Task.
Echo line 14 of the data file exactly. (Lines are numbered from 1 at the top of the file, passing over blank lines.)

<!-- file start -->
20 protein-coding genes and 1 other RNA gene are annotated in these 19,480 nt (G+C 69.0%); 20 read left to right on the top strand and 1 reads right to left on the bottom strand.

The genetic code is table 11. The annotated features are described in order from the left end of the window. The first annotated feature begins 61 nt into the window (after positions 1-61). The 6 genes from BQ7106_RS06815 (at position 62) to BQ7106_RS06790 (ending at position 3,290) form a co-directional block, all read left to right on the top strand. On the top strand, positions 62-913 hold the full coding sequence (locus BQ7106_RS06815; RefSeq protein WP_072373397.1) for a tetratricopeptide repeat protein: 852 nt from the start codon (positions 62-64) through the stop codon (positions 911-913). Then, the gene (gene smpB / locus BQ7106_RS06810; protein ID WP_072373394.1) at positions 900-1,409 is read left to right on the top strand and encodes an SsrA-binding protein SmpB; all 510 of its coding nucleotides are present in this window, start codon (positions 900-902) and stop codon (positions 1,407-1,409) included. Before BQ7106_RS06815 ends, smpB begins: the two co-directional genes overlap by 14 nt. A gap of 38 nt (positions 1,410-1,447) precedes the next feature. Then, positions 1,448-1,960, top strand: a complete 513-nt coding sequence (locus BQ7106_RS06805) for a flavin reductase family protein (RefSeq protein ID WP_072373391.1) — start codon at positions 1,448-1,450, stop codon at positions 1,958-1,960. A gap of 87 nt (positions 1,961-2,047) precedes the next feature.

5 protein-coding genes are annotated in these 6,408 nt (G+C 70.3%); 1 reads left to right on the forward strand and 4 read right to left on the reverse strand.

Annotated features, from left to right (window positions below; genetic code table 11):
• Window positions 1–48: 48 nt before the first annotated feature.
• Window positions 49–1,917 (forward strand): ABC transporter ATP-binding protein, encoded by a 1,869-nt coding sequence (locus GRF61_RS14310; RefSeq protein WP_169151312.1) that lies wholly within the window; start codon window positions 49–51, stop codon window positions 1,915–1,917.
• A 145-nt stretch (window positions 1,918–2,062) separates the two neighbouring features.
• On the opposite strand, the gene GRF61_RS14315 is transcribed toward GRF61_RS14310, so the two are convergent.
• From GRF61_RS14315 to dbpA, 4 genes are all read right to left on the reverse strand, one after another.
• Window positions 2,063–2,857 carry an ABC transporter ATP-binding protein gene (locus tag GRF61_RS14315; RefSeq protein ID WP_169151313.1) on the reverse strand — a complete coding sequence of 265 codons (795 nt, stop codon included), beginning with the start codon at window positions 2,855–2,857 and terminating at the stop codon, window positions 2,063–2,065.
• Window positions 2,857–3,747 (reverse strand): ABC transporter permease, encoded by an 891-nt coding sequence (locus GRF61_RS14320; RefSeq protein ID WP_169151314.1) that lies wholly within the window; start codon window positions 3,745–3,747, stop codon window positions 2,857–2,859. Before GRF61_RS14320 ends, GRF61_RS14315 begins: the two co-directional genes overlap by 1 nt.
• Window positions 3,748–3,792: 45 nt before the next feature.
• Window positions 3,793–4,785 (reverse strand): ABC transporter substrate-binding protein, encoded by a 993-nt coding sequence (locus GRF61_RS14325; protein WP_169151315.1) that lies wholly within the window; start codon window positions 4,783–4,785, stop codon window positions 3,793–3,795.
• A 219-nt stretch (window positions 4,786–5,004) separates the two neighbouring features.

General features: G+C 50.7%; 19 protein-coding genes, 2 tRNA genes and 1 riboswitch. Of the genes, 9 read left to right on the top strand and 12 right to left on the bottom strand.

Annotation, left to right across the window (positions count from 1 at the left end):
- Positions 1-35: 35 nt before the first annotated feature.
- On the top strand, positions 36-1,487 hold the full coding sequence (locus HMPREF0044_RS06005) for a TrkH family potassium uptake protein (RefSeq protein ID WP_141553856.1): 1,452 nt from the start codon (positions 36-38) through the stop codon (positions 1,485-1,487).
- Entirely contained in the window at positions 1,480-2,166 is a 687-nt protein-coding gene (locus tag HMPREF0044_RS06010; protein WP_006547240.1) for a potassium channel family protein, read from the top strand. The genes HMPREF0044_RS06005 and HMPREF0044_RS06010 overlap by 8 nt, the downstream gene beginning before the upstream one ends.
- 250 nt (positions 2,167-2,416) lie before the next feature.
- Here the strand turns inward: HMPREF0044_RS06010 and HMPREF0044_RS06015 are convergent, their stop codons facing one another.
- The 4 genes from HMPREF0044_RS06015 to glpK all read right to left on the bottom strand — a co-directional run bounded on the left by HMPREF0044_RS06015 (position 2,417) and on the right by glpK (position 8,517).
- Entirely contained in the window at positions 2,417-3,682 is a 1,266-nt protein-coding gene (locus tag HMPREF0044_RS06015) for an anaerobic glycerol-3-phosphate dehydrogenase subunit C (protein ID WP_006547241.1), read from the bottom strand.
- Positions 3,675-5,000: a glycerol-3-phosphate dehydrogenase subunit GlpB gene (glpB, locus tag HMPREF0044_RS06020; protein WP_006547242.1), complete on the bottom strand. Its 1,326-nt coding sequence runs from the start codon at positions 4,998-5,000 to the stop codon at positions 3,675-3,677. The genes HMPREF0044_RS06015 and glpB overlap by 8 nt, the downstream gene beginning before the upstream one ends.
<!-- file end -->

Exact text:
• A 219-nt stretch (window positions 4,786–5,004) separates the two neighbouring features.